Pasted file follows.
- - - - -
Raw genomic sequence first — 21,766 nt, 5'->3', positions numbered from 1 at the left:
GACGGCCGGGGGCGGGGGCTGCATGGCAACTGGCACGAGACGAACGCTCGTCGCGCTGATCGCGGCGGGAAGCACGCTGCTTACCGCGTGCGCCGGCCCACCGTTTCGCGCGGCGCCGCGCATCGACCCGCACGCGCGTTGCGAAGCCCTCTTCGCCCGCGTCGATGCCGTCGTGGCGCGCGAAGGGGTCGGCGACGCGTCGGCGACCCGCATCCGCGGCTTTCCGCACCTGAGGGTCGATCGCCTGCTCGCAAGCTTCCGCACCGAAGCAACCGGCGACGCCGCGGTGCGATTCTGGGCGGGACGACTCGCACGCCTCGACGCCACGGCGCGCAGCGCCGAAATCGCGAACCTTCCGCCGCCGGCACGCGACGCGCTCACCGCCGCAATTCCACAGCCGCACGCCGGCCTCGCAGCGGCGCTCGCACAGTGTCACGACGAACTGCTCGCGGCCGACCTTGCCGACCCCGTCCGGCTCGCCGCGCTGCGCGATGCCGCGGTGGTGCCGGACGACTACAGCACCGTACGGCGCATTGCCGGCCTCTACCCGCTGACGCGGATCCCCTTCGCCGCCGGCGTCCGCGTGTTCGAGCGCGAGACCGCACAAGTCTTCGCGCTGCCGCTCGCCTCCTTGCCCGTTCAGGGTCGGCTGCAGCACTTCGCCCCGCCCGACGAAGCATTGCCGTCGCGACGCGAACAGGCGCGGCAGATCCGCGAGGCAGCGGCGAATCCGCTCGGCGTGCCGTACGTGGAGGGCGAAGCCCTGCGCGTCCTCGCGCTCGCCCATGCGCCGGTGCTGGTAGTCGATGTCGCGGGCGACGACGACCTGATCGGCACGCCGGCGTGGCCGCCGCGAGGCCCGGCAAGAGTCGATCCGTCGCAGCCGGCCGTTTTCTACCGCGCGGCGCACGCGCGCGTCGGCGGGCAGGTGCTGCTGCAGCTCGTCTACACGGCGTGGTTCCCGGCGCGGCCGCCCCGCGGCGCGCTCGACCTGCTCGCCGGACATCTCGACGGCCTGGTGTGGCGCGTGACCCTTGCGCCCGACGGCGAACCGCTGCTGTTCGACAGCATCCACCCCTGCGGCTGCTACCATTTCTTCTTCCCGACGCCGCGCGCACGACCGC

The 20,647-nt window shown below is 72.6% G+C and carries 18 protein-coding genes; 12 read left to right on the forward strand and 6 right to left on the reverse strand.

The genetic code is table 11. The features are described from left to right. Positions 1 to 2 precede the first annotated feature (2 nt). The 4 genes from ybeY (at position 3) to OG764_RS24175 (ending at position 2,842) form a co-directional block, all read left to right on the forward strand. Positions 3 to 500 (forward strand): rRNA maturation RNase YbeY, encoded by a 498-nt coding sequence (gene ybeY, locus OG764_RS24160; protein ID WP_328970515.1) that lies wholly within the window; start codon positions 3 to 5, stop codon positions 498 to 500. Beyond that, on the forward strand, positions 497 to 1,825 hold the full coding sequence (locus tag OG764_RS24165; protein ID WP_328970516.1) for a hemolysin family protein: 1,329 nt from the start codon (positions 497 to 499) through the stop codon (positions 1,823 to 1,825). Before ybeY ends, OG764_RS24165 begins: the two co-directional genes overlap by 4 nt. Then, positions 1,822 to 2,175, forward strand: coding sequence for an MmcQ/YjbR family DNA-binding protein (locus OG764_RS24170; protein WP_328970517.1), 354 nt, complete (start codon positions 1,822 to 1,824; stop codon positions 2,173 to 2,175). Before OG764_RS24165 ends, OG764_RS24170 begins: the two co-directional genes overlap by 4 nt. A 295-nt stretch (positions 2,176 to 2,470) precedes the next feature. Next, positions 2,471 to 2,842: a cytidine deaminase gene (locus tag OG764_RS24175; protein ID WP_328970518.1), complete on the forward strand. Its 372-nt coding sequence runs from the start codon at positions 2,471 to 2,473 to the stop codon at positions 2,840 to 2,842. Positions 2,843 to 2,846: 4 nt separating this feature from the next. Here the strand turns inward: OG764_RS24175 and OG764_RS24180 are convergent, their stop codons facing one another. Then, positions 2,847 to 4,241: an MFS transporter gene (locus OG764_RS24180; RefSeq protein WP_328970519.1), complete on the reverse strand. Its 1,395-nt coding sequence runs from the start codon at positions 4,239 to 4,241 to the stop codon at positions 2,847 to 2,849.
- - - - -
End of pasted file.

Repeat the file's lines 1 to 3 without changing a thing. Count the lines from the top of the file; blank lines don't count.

Raw genomic sequence first — 21,766 nt, 5'->3', positions numbered from 1 at the left:
GACGGCCGGGGGCGGGGGCTGCATGGCAACTGGCACGAGACGAACGCTCGTCGCGCTGATCGCGGCGGGAAGCACGCTGCTTACCGCGTGCGCCGGCCCACCGTTTCGCGCGGCGCCGCGCATCGACCCGCACGCGCGTTGCGAAGCCCTCTTCGCCCGCGTCGATGCCGTCGTGGCGCGCGAAGGGGTCGGCGACGCGTCGGCGACCCGCATCCGCGGCTTTCCGCACCTGAGGGTCGATCGCCTGCTCGCAAGCTTCCGCACCGAAGCAACCGGCGACGCCGCGGTGCGATTCTGGGCGGGACGACTCGCACGCCTCGACGCCACGGCGCGCAGCGCCGAAATCGCGAACCTTCCGCCGCCGGCACGCGACGCGCTCACCGCCGCAATTCCACAGCCGCACGCCGGCCTCGCAGCGGCGCTCGCACAGTGTCACGACGAACTGCTCGCGGCCGACCTTGCCGACCCCGTCCGGCTCGCCGCGCTGCGCGATGCCGCGGTGGTGCCGGACGACTACAGCACCGTACGGCGCATTGCCGGCCTCTACCCGCTGACGCGGATCCCCTTCGCCGCCGGCGTCCGCGTGTTCGAGCGCGAGACCGCACAAGTCTTCGCGCTGCCGCTCGCCTCCTTGCCCGTTCAGGGTCGGCTGCAGCACTTCGCCCCGCCCGACGAAGCATTGCCGTCGCGACGCGAACAGGCGCGGCAGATCCGCGAGGCAGCGGCGAATCCGCTCGGCGTGCCGTACGTGGAGGGCGAAGCCCTGCGCGTCCTCGCGCTCGCCCATGCGCCGGTGCTGGTAGTCGATGTCGCGGGCGACGACGACCTGATCGGCACGCCGGCGTGGCCGCCGCGAGGCCCGGCAAGAGTCGATCCGTCGCAGCCGGCCGTTTTCTACCGCGCGGCGCACGCGCGCGTCGGCGGGCAGGTGCTGCTGCAGCTCGTCTACACGGCGTGGTTCCCGGCGCGGCCGCCCCGCGGCGCGCTCGACCTGCTCGCCGGACATCTCGACGGCCTGGTGTGGCGCGTGACCCTTGCGCCCGACGGCGAACCGCTGCTGTTCGACAGCATCCACCCCTGCGGCTGCTACCATTTCTTCTTCCCGACGCCGCGCGCACGACCGC

The 20,647-nt window shown below is 72.6% G+C and carries 18 protein-coding genes; 12 read left to right on the forward strand and 6 right to left on the reverse strand.